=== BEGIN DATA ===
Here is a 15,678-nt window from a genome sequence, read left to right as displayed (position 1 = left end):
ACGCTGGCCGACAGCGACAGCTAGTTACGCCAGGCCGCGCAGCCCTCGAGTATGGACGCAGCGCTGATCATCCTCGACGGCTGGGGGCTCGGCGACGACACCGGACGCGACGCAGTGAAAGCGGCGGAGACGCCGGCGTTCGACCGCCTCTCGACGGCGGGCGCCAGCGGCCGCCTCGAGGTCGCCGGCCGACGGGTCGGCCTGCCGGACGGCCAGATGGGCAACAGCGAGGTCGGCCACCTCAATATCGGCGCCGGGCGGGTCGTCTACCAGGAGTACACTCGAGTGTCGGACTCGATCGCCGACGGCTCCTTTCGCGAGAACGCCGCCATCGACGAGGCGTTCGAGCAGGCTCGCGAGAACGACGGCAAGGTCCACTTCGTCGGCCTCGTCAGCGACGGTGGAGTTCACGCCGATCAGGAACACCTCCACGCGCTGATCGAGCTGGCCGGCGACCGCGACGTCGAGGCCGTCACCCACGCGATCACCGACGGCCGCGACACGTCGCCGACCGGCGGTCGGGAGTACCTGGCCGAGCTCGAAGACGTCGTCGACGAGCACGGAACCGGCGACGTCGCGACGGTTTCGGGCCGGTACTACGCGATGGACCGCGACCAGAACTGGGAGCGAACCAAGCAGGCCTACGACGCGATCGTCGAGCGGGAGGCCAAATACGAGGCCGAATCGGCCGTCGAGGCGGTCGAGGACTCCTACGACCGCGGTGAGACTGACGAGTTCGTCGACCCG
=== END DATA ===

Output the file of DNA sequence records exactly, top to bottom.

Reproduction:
Here is a 15,678-nt window from a genome sequence, read left to right as displayed (position 1 = left end):
ACGCTGGCCGACAGCGACAGCTAGTTACGCCAGGCCGCGCAGCCCTCGAGTATGGACGCAGCGCTGATCATCCTCGACGGCTGGGGGCTCGGCGACGACACCGGACGCGACGCAGTGAAAGCGGCGGAGACGCCGGCGTTCGACCGCCTCTCGACGGCGGGCGCCAGCGGCCGCCTCGAGGTCGCCGGCCGACGGGTCGGCCTGCCGGACGGCCAGATGGGCAACAGCGAGGTCGGCCACCTCAATATCGGCGCCGGGCGGGTCGTCTACCAGGAGTACACTCGAGTGTCGGACTCGATCGCCGACGGCTCCTTTCGCGAGAACGCCGCCATCGACGAGGCGTTCGAGCAGGCTCGCGAGAACGACGGCAAGGTCCACTTCGTCGGCCTCGTCAGCGACGGTGGAGTTCACGCCGATCAGGAACACCTCCACGCGCTGATCGAGCTGGCCGGCGACCGCGACGTCGAGGCCGTCACCCACGCGATCACCGACGGCCGCGACACGTCGCCGACCGGCGGTCGGGAGTACCTGGCCGAGCTCGAAGACGTCGTCGACGAGCACGGAACCGGCGACGTCGCGACGGTTTCGGGCCGGTACTACGCGATGGACCGCGACCAGAACTGGGAGCGAACCAAGCAGGCCTACGACGCGATCGTCGAGCGGGAGGCCAAATACGAGGCCGAATCGGCCGTCGAGGCGGTCGAGGACTCCTACGACCGCGGTGAGACTGACGAGTTCGTCGACCCG